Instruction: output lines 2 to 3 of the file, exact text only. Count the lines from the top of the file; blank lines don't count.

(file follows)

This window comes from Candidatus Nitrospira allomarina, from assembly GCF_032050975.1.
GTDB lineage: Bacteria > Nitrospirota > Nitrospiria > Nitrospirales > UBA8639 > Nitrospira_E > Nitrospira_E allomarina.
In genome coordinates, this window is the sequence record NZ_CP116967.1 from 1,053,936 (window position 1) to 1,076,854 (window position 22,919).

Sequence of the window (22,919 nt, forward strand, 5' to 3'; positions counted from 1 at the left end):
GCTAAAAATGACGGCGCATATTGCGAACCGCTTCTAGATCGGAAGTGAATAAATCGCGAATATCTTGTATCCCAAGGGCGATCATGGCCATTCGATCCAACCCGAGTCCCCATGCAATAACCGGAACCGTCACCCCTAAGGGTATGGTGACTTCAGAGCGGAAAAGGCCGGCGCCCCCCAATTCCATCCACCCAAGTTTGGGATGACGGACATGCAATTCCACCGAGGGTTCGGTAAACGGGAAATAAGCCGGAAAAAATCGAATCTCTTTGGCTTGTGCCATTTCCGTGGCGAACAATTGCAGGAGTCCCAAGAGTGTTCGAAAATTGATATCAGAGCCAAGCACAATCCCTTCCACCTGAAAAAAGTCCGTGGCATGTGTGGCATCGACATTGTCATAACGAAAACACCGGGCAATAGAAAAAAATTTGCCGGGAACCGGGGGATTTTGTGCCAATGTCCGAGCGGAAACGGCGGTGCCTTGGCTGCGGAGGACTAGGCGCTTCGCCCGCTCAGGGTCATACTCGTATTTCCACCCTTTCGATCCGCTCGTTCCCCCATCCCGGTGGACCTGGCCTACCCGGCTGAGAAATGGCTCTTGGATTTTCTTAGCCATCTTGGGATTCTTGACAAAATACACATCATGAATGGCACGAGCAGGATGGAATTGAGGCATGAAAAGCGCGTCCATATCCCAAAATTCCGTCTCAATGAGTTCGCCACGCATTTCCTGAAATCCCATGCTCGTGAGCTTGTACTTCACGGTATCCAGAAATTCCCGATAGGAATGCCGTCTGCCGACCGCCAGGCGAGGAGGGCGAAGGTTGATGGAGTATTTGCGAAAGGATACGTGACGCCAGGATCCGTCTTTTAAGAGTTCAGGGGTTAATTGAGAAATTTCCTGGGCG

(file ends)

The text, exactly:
GTDB lineage: Bacteria > Nitrospirota > Nitrospiria > Nitrospirales > UBA8639 > Nitrospira_E > Nitrospira_E allomarina.
In genome coordinates, this window is the sequence record NZ_CP116967.1 from 1,053,936 (window position 1) to 1,076,854 (window position 22,919).